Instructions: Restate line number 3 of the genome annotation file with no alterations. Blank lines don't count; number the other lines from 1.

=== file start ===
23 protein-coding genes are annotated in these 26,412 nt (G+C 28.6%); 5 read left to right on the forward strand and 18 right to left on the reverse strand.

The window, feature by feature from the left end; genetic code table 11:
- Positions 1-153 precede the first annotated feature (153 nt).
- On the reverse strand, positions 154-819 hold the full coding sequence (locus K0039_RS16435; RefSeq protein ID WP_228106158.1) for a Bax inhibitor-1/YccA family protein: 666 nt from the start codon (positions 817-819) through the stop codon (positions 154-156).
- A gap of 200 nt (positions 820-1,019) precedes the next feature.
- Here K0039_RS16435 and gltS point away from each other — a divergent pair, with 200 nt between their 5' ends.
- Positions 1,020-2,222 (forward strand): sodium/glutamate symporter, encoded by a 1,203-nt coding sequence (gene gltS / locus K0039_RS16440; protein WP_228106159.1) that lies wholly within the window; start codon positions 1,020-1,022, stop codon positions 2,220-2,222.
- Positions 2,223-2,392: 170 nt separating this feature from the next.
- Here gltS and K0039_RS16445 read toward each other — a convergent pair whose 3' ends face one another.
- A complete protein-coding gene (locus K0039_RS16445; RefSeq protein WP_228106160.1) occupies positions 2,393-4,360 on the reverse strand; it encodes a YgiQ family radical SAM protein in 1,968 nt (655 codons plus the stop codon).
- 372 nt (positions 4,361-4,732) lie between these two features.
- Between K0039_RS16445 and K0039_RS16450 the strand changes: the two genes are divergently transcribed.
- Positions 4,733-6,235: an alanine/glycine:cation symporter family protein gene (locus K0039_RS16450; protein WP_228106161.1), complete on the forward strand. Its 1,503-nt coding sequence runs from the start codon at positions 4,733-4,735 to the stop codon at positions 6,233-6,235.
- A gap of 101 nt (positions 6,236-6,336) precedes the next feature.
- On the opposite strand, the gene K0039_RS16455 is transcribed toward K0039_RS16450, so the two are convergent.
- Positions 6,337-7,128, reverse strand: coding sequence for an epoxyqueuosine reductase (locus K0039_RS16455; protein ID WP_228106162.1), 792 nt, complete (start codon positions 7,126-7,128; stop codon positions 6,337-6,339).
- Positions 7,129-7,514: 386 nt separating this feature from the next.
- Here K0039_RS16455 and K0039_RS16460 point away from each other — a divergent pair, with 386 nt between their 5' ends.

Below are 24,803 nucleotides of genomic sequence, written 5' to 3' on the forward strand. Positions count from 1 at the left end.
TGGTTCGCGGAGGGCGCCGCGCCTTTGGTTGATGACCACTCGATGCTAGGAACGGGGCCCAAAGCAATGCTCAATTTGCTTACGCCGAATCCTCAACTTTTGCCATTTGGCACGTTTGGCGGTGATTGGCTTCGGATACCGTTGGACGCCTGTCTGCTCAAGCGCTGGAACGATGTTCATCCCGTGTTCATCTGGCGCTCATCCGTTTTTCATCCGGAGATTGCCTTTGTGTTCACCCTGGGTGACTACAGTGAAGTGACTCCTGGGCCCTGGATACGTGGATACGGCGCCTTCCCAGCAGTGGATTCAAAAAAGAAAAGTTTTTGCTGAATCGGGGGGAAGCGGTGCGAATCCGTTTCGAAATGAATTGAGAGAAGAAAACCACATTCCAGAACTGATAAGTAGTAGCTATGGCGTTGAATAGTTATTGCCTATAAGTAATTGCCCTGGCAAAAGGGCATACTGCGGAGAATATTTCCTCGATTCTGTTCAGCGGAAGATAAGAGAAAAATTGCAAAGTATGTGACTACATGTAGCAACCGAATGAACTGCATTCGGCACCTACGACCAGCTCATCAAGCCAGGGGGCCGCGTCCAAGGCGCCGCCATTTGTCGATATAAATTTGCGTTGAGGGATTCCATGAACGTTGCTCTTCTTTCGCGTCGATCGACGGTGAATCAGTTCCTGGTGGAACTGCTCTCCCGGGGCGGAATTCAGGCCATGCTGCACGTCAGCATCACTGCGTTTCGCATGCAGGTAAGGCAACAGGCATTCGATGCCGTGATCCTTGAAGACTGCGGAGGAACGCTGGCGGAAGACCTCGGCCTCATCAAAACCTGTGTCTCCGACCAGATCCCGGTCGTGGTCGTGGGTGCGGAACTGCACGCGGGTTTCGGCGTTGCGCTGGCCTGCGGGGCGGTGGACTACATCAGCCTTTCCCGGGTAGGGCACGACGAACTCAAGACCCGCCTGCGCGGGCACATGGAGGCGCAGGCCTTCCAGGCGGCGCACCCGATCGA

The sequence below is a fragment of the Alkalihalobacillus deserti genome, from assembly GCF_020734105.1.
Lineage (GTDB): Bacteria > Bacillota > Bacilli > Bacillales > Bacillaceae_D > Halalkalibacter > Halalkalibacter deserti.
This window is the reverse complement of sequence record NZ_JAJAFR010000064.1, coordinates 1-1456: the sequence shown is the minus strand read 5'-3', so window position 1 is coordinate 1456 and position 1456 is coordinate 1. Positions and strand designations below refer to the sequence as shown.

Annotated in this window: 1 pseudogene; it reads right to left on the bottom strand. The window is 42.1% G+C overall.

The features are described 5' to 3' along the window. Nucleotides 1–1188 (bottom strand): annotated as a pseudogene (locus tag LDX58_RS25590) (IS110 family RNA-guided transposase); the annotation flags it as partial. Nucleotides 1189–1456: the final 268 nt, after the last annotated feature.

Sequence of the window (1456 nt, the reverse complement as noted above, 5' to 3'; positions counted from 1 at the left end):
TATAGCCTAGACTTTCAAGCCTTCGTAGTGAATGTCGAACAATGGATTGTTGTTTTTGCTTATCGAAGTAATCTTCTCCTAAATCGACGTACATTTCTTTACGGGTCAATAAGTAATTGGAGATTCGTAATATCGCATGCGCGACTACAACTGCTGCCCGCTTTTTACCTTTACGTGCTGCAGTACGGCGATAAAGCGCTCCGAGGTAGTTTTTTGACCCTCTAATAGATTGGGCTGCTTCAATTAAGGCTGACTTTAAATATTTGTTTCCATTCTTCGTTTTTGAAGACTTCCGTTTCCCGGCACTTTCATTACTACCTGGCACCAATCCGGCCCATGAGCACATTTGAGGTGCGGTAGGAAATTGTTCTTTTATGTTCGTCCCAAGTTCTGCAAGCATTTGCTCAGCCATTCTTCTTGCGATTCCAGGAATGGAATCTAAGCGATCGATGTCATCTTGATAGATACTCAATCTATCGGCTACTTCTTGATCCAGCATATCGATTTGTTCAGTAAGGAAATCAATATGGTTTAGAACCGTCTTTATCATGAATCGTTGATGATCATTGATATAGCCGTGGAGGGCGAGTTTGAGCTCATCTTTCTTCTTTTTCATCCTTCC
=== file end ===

- Positions 1-153 precede the first annotated feature (153 nt).